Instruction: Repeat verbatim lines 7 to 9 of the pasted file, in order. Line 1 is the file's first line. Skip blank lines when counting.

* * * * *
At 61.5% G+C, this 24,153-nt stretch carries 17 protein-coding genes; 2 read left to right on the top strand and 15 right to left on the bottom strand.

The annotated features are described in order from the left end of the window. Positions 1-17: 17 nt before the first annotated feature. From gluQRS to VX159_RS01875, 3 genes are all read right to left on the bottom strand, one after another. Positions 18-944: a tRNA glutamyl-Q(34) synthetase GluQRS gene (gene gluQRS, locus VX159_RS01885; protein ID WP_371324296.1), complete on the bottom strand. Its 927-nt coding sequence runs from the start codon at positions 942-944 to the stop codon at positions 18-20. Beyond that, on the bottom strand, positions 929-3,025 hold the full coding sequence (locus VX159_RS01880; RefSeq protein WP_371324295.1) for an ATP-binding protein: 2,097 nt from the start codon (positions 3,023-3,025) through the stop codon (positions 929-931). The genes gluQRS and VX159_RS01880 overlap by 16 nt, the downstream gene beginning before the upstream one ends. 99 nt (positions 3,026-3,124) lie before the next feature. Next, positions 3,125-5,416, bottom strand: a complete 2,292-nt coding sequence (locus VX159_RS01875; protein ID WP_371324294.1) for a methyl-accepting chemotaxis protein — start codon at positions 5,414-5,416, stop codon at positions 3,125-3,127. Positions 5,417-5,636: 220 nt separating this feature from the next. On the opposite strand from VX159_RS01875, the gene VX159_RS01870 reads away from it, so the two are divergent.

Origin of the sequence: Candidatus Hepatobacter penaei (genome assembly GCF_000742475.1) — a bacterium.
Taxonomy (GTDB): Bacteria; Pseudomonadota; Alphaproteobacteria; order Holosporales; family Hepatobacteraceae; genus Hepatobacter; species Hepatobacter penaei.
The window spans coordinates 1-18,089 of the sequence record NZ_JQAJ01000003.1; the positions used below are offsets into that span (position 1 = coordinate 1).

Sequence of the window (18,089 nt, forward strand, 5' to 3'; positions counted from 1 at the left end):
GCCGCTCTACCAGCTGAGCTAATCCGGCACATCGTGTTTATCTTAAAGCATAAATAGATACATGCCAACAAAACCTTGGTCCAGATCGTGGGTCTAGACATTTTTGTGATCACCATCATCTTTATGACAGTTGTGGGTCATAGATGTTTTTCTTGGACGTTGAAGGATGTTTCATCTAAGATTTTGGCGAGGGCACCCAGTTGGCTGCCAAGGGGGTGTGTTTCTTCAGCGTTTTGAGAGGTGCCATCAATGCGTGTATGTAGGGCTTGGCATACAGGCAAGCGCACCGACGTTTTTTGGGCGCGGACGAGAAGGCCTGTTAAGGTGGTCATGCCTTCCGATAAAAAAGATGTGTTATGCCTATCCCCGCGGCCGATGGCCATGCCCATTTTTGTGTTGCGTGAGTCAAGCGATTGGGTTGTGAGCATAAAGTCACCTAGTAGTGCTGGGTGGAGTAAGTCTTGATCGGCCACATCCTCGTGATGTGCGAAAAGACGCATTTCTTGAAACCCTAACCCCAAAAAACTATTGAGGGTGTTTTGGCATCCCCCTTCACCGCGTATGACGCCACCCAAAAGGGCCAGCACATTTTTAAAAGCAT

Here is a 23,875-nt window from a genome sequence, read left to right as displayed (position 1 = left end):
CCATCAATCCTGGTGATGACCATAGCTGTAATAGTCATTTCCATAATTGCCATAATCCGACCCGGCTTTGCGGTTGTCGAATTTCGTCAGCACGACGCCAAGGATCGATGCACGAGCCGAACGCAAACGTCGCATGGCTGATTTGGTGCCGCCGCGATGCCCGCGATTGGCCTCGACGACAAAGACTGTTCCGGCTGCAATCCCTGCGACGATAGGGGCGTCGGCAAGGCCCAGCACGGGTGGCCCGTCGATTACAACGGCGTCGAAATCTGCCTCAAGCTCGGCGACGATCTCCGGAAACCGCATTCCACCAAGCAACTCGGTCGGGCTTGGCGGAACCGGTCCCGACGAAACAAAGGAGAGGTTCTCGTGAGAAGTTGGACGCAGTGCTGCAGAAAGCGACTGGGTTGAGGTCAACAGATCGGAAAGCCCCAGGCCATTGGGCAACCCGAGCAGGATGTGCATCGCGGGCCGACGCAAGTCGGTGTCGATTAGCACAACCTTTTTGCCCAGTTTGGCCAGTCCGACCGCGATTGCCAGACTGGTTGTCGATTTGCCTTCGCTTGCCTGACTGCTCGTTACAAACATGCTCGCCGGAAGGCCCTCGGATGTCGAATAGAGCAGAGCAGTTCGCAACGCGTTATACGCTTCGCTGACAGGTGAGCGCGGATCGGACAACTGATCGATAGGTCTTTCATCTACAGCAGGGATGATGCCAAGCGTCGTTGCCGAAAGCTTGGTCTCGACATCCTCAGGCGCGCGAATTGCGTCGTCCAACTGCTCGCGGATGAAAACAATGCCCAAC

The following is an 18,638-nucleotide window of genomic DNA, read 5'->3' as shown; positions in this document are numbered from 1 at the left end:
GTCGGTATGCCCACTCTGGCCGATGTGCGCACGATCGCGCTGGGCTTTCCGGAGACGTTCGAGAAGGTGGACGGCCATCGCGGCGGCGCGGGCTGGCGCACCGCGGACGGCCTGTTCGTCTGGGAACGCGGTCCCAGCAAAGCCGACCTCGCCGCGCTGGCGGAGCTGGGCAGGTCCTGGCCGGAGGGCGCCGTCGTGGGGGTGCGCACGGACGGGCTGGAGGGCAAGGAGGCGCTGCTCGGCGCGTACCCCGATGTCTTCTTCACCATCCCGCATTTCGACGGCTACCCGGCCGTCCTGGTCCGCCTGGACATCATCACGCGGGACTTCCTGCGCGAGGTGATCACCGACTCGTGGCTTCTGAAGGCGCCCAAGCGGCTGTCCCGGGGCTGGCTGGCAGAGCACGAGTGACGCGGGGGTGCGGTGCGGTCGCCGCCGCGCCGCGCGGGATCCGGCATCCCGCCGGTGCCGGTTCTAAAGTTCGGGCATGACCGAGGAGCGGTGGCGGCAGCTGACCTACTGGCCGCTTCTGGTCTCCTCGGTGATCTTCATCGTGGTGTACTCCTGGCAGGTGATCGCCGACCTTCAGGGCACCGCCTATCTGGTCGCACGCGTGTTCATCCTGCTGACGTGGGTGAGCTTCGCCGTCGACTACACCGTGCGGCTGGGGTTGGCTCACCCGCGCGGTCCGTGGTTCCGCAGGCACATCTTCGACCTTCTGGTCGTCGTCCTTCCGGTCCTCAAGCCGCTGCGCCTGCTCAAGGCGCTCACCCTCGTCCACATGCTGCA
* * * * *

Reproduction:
GCCGCTCTACCAGCTGAGCTAATCCGGCACATCGTGTTTATCTTAAAGCATAAATAGATACATGCCAACAAAACCTTGGTCCAGATCGTGGGTCTAGACATTTTTGTGATCACCATCATCTTTATGACAGTTGTGGGTCATAGATGTTTTTCTTGGACGTTGAAGGATGTTTCATCTAAGATTTTGGCGAGGGCACCCAGTTGGCTGCCAAGGGGGTGTGTTTCTTCAGCGTTTTGAGAGGTGCCATCAATGCGTGTATGTAGGGCTTGGCATACAGGCAAGCGCACCGACGTTTTTTGGGCGCGGACGAGAAGGCCTGTTAAGGTGGTCATGCCTTCCGATAAAAAAGATGTGTTATGCCTATCCCCGCGGCCGATGGCCATGCCCATTTTTGTGTTGCGTGAGTCAAGCGATTGGGTTGTGAGCATAAAGTCACCTAGTAGTGCTGGGTGGAGTAAGTCTTGATCGGCCACATCCTCGTGATGTGCGAAAAGACGCATTTCTTGAAACCCTAACCCCAAAAAACTATTGAGGGTGTTTTGGCATCCCCCTTCACCGCGTATGACGCCACCCAAAAGGGCCAGCACATTTTTAAAAGCAT

Here is a 23,875-nt window from a genome sequence, read left to right as displayed (position 1 = left end):
CCATCAATCCTGGTGATGACCATAGCTGTAATAGTCATTTCCATAATTGCCATAATCCGACCCGGCTTTGCGGTTGTCGAATTTCGTCAGCACGACGCCAAGGATCGATGCACGAGCCGAACGCAAACGTCGCATGGCTGATTTGGTGCCGCCGCGATGCCCGCGATTGGCCTCGACGACAAAGACTGTTCCGGCTGCAATCCCTGCGACGATAGGGGCGTCGGCAAGGCCCAGCACGGGTGGCCCGTCGATTACAACGGCGTCGAAATCTGCCTCAAGCTCGGCGACGATCTCCGGAAACCGCATTCCACCAAGCAACTCGGTCGGGCTTGGCGGAACCGGTCCCGACGAAACAAAGGAGAGGTTCTCGTGAGAAGTTGGACGCAGTGCTGCAGAAAGCGACTGGGTTGAGGTCAACAGATCGGAAAGCCCCAGGCCATTGGGCAACCCGAGCAGGATGTGCATCGCGGGCCGACGCAAGTCGGTGTCGATTAGCACAACCTTTTTGCCCAGTTTGGCCAGTCCGACCGCGATTGCCAGACTGGTTGTCGATTTGCCTTCGCTTGCCTGACTGCTCGTTACAAACATGCTCGCCGGAAGGCCCTCGGATGTCGAATAGAGCAGAGCAGTTCGCAACGCGTTATACGCTTCGCTGACAGGTGAGCGCGGATCGGACAACTGATCGATAGGTCTTTCATCTACAGCAGGGATGATGCCAAGCGTCGTTGCCGAAAGCTTGGTCTCGACATCCTCAGGCGCGCGAATTGCGTCGTCCAACTGCTCGCGGATGAAAACAATGCCCAAC